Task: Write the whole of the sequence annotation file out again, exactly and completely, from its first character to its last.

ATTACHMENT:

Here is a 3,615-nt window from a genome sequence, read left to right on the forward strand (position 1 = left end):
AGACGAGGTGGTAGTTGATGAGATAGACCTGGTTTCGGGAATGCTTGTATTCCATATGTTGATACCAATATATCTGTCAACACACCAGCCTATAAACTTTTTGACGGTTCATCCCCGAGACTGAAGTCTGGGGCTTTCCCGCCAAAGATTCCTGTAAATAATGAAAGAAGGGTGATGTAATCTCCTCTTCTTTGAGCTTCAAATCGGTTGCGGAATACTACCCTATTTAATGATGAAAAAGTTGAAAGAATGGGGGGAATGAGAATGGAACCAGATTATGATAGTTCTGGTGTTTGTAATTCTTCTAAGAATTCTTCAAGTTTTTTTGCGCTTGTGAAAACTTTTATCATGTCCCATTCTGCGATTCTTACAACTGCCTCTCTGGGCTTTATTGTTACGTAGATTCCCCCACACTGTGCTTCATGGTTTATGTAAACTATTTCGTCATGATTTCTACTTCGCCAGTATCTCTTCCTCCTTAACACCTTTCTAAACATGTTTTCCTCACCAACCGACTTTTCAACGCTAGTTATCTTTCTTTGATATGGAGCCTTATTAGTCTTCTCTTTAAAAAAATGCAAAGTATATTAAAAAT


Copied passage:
Here is a 3,615-nt window from a genome sequence, read left to right on the forward strand (position 1 = left end):
AGACGAGGTGGTAGTTGATGAGATAGACCTGGTTTCGGGAATGCTTGTATTCCATATGTTGATACCAATATATCTGTCAACACACCAGCCTATAAACTTTTTGACGGTTCATCCCCGAGACTGAAGTCTGGGGCTTTCCCGCCAAAGATTCCTGTAAATAATGAAAGAAGGGTGATGTAATCTCCTCTTCTTTGAGCTTCAAATCGGTTGCGGAATACTACCCTATTTAATGATGAAAAAGTTGAAAGAATGGGGGGAATGAGAATGGAACCAGATTATGATAGTTCTGGTGTTTGTAATTCTTCTAAGAATTCTTCAAGTTTTTTTGCGCTTGTGAAAACTTTTATCATGTCCCATTCTGCGATTCTTACAACTGCCTCTCTGGGCTTTATTGTTACGTAGATTCCCCCACACTGTGCTTCATGGTTTATGTAAACTATTTCGTCATGATTTCTACTTCGCCAGTATCTCTTCCTCCTTAACACCTTTCTAAACATGTTTTCCTCACCAACCGACTTTTCAACGCTAGTTATCTTTCTTTGATATGGAGCCTTATTAGTCTTCTCTTTAAAAAAATGCAAAGTATATTAAAAAT